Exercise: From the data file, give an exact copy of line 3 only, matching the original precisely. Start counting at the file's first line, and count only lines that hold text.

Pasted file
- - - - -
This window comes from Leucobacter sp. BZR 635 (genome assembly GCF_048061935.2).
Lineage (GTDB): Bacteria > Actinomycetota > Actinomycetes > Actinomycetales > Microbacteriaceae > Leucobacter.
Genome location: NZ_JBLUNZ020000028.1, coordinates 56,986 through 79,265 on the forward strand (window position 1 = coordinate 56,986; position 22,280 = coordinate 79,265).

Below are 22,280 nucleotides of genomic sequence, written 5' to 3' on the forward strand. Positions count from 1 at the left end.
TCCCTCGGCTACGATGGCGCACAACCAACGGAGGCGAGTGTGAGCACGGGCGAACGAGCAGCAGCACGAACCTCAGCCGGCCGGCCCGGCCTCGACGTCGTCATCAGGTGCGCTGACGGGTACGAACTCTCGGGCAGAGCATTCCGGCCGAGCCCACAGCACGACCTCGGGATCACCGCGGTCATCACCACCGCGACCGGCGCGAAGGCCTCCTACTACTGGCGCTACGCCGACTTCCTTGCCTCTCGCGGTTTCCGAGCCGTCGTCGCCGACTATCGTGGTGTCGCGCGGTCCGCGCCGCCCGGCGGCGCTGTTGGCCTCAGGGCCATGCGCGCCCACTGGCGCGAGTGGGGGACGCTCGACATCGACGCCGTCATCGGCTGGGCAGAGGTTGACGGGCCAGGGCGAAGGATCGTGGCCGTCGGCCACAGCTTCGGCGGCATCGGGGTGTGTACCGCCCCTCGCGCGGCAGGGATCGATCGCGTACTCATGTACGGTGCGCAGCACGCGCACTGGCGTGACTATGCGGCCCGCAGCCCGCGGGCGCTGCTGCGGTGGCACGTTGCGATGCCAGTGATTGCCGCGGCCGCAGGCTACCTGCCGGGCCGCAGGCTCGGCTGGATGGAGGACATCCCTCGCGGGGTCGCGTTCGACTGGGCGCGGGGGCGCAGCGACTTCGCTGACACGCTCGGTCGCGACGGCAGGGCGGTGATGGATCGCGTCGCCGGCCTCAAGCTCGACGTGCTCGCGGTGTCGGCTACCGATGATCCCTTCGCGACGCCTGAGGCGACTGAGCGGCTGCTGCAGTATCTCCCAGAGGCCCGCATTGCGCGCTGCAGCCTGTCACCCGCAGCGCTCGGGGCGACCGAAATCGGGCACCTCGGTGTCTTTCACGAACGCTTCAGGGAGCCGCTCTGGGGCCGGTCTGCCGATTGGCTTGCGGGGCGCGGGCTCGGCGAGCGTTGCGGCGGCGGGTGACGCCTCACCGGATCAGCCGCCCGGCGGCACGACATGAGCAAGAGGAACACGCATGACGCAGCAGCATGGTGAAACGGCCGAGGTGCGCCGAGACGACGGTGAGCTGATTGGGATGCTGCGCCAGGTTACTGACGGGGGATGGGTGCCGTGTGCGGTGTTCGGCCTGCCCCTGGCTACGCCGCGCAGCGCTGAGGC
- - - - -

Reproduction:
Genome location: NZ_JBLUNZ020000028.1, coordinates 56,986 through 79,265 on the forward strand (window position 1 = coordinate 56,986; position 22,280 = coordinate 79,265).